“Very rarely ice lenses form directly beneath the kurgans,” explains Caspari. The ice prevents the decay of organic matter and preserves sensitive material. Caspari is expecting further finds to be unearthed in the course of the project: “If we’re lucky, we might even find some well-preserved wood carvings or carpets under the stones, or perhaps an ice mummy.”

Swiss National Science Foundation (SNSF)

Discovering the World – Yucatán, the Culture is Nature, the Culture is Maya – Episode 226

From the white sandy beaches of the Maya river to huge green expanses where the sites of Calakmul or Coba barely emerge from the forest, the cameras take you to not only the most prestigious Maya sites, but also other lesser known locations that from an archaeological perspective are just as interesting. Spectacular caves and rocks, mangroves and nature reserves form the décor in which one of America’s most fascinating civilizations developed and flourished.


Episode Length: 00:52:00

Year: 2013

Episode: 226


 

Beyond The Movie: Lord of the Rings

Through extensive film footage and powerful interviews, National Geographic delves beyond The Lord of the Rings: The Return of the King to explore the amazing parallels between history and the epic struggles faced by man in The Lord of the Rings trilogy.


Episode Length: 00:50:00

Year: 2000

Episode: 1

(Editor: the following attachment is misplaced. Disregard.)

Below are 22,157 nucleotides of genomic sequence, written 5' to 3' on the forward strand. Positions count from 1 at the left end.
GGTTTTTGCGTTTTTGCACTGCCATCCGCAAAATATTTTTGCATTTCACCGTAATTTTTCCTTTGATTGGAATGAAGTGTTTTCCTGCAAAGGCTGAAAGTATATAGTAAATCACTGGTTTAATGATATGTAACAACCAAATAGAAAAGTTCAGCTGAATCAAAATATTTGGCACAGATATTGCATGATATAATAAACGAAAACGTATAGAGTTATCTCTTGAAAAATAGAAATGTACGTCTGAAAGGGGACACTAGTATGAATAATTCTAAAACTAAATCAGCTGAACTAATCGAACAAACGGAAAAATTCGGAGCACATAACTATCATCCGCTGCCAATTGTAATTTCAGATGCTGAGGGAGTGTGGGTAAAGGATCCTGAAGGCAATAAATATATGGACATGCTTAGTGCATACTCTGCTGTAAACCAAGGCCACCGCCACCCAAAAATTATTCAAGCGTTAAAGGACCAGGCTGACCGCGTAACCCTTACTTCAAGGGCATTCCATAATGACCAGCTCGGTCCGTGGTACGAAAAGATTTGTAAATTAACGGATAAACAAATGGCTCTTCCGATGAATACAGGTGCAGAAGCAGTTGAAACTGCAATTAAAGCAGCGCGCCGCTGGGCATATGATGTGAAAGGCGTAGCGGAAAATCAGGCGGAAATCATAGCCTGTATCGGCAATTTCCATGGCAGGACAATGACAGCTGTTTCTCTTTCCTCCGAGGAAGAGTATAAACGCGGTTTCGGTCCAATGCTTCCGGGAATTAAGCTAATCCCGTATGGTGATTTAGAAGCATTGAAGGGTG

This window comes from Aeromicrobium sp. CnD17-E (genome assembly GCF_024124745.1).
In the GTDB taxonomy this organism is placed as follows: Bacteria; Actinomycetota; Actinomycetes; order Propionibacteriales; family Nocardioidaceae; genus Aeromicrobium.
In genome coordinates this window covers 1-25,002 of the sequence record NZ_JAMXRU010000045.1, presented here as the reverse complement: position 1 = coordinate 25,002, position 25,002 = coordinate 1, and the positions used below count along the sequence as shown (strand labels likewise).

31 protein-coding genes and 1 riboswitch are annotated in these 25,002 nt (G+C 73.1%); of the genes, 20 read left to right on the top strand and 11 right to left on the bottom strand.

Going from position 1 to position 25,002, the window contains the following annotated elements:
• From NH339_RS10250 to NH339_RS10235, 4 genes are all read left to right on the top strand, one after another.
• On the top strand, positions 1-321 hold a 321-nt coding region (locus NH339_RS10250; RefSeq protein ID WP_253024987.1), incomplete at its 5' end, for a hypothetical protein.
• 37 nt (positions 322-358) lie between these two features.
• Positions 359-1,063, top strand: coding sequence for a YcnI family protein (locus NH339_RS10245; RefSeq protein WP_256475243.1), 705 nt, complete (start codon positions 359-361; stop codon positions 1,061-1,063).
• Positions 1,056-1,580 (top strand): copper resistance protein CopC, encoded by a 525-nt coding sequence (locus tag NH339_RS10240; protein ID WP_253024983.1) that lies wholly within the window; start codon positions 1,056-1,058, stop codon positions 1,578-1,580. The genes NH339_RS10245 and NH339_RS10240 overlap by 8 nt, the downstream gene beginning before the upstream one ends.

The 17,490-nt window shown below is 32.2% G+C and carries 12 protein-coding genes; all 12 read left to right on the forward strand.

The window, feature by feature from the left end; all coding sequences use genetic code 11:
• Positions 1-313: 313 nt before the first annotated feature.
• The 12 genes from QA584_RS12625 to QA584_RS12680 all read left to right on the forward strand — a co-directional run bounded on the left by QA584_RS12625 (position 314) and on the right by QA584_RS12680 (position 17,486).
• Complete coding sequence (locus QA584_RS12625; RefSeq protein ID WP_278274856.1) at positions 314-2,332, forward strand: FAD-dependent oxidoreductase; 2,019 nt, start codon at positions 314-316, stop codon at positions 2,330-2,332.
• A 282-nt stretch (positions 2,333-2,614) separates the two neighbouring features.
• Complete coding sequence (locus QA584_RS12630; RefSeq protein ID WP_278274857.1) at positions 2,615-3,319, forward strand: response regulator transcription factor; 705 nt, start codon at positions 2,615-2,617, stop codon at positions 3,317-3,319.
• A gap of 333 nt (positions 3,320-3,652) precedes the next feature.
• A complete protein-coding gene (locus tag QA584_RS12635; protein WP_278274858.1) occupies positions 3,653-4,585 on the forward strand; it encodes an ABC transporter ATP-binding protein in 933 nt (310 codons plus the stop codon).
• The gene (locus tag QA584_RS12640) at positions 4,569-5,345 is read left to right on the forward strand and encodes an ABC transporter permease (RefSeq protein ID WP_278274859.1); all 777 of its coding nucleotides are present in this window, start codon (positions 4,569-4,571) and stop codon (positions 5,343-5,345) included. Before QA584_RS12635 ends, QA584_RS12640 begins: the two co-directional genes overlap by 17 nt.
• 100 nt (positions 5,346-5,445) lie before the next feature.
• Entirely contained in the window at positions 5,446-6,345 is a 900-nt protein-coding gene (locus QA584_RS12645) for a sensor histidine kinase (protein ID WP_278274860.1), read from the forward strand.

Image by Xander

Alexander The Great: The Man Behind the Myth

Alexander the Great was arguably the most extraordinary warrior of all time. Straddling his world like a colossus, his military conquests remain unrivalled to this very day. By age 20, he was crowned king. By 30, his rule would stretch from Greece to Persia and the distant Himalayas. He brought East and West together in the mightiest conquest the world has ever known. But much of the conqueror’s awe-inspiring legacy remains shrouded in mystery. With no eyewitness accounts and just a handful of second and third-hand reports to go on, the character of Alexander remains an enigma. Only 32 when he died, there is still the widest disagreement about his true nature and motive. Was he a vindictive, bloodthirsty conqueror or an idealist who brought Greek culture to distant lands? Did he, a pupil of Aristotle, try to live like his Greek heroes in the Iliad, or was he an insecure son trying to out-do his father at every step – even proclaiming himself a god? Was Alexander an inspirational general or a paranoid tyrant? In Alexander the Great: the Man Behind the Myth, we go on a quest to find the real Alexander and examine what moulded his actions and pushed him ever onward. Part hero, part tyrant, part demon, part godlike figure, he still fascinates us more than 2,000 years after his death. His deeds have never been surpassed, but we ask if, in the end, through fearing no mortal, Alexander become his own worst enemy?


Episode Length: 00:50:00

Year: 2000

Episode: 1


Image by Andrew Dunn is licensed under Creative Commons Attribution-Share Alike 2.0 Generic.

The Last Royals

A few centuries ago, hereditary monarchs ruled the world, representing the dominant and most ancient form of government. Today, they exist in only 28 countries. Does the institution of the monarchy have any relevance in the modern, democratic world of the 21st Century? Profiling the lives of monarchies in Great Britain, Uganda, Nepal and Tonga, among other places, The New Royals provides a fascinating insight into the day-to-day lives of some of the world’s most diverse royal families.


Episode Length: 00:50:00

Year: 2000

Episode: 1


Image by Sodacan is licensed under Creative Commons Attribution-Share Alike 3.0 Unported, 2.5 Generic, 2.0 Generic and 1.0 Generic